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Surviving Transphobia is a collection of stories from trans “celebrities and experts,” who share personal journeys of self-discovery and perseverance through hardship. While some of the writers focused on large-scale forms of systemic transphobia, I was surprised and touched by the more personal stories of confronting transphobia within one’s own family, workplace, or even harmful internalized beliefs.

Although we’re all impacted by transphobia on a systemic level, it’s these more intimate forms of hate that can be most disruptive to our wellbeing—when someone we know and love, like a family member or a partner, can’t accept us or uses our identities against us. During the winter months, many of us may be spending more time with families and partners who create less than affirming environments. 

In Surviving Transphobia, the writers also share what has helped them find their way forward. For many, this looked like: connecting with trans community (even just one other person), finding an outlet for self-expression, telling stories of liberation, and supporting and uplifting young trans people. 

There were some common threads between the stories that really stood out to me. The first, reflecting the title of Colt St. Amand’s chapter “Both/And,” is the dual role that many of us occupy as trans people doing advocacy work. In workshops and educational settings, as St. Amand puts it, we often have to take on the role of “confident expert,” while also being a “traumatized community member.” 

Laura A. Jacobs, author and editor of Surviving Transphobia

Laura A. Jacobs reflected on the difficulties of existing in this dual role as a therapist working with trans clients who were also traumatized by current political events and transphobia. It strikes me that sometimes we get to choose to step into the role of “expert” or “educator” through our work and advocacy, and other times are pushed into that role, like recently, when my physical therapist thanked me for “opening her eyes” by simply existing in a trans body and trying to get support for my pain. I was glad to have shifted her understanding, and I didn’t want to have to be an educator in that moment. 

Chris Mosier also shared the challenges of working in advocacy as a trans person: “Because this is my daily job, it can be challenging to separate the horrible news from my personal life.” This is the reality for many of us who have to stay tuned in to anti-trans news for work when we might rather tune it out for our own wellbeing. 

How can we also take care of ourselves and hold onto trans joy? This isn’t easy to do, but it reminds me of the importance of rest and setting boundaries around when we consume media that harms us. It also reminds me of the need to recognize our own limits for reading and talking about this stuff, and how we can have compassion for the fact that this might change on a day-by-day basis.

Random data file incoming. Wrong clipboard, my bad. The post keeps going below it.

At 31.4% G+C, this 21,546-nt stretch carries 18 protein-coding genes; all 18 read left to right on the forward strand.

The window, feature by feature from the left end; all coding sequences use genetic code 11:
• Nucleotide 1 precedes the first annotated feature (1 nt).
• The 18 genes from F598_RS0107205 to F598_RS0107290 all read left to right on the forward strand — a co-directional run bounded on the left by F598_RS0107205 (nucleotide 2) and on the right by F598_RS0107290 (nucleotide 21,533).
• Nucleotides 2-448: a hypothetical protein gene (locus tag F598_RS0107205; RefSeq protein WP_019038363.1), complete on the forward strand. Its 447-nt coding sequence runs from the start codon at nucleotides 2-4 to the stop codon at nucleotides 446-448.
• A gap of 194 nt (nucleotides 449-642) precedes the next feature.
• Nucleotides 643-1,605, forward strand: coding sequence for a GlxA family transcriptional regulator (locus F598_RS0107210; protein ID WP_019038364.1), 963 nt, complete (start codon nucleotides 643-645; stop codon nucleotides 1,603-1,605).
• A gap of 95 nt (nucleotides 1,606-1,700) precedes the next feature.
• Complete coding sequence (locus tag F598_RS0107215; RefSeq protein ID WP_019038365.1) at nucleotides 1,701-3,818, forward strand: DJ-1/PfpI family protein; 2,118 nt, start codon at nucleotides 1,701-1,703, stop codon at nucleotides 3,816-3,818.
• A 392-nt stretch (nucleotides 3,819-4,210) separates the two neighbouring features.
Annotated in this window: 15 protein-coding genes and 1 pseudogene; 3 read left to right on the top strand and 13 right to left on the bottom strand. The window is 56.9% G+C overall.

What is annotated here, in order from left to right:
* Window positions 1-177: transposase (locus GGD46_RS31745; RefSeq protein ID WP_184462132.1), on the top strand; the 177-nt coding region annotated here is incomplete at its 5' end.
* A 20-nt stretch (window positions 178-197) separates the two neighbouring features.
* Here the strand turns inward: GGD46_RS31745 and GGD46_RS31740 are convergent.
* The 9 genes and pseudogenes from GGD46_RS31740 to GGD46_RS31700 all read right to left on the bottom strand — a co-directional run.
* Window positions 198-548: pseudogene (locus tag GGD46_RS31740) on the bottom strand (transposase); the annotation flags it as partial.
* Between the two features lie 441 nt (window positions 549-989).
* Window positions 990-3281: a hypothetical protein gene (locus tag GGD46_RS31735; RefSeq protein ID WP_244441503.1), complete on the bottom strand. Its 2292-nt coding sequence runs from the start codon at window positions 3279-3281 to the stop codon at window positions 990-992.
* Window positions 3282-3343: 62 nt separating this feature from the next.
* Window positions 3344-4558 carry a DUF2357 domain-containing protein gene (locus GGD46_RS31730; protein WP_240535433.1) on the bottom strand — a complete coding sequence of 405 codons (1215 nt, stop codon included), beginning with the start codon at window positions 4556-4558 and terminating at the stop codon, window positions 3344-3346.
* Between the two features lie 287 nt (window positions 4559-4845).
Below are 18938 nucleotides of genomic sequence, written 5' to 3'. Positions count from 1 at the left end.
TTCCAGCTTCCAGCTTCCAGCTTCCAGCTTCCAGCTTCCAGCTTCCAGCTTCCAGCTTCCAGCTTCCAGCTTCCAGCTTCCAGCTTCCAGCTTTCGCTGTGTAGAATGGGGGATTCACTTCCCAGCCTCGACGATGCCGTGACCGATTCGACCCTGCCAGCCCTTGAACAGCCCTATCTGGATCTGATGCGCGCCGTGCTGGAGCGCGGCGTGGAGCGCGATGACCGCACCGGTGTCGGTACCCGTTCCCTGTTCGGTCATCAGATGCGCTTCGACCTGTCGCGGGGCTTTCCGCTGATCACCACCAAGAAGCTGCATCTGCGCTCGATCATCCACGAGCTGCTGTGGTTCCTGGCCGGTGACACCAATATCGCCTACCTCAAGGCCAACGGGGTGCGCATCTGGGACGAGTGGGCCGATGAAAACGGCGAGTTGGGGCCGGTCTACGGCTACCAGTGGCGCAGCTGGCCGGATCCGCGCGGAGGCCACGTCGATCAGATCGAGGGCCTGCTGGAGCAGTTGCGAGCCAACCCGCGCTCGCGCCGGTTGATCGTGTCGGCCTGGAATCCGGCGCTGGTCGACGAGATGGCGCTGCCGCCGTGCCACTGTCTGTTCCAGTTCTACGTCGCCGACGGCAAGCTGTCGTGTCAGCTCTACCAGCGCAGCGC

Several of the authors wrote about the power of telling our own stories. Dee Dee Watters shared how trans rights advocate Monica Roberts told her: “when we don’t use our voices, we allow the bigots to say we don’t exist!”… “Monica reminded me that if I spoke up for myself, I was doing it for all of us.” 

Chris Mosier wrote that sharing his experience in his own words “gave me the sense of control that I longed for.” 

At the same time, he also shared what it was like to receive a flood of negative comments when his writing went public. This is often the double edged sword we face when sharing our stories publicly: feeling like we get to control the narrative, while also fearing the potential that our words will be taken out of context or used to do harm. 

Lexie Bean confronted the same issue when their book, The Ship we Built, was banned in Texas in efforts to restrict media with LGBTQ+ characters. Despite their work being considered “dangerous,” they shared how the book’s protagonist, Rowan, is “someone I created to help me feel less lonely as I navigated my own survival.” 

Stories like Rowan’s offer safer containers to process our own experiences, to imagine the supports we wish we could have had, and to have our pain and joy be witnessed by others. 

Many of the authors in this book shared their experiences of being disruptors, often at a young age. They experienced not fitting into their family unit, community, or culture. Some took pride in standing outside of limiting binary systems, while others struggled to “stay under the radar.”

Dru Levasseur, Asa Radix, and Dana Delgrado share challenges and triumphs that come with being trans as a lawyer, a med student or health care provider, or a military service member, often facing the need to keep your head down to find safety and belonging, while also needing to disrupt in order to be fully seen and have your needs met. Challenging social norms, intentionally or not, can be isolating and painful. It can also be rewarding. As Dru writes, “Disruption might be your most important legacy.”

While reading about other people’s experiences with transphobia can be difficult and painful, I found Surviving Transphobia to be an uplifting read. It reminded me of how others have persevered through struggle and trauma, and of the multitude of tools that we have to take care of ourselves and others. If you decide to read the book, listen for what experiences resonate, and what tools jump out at you as things you’ve done or things you might be able to try in your own life.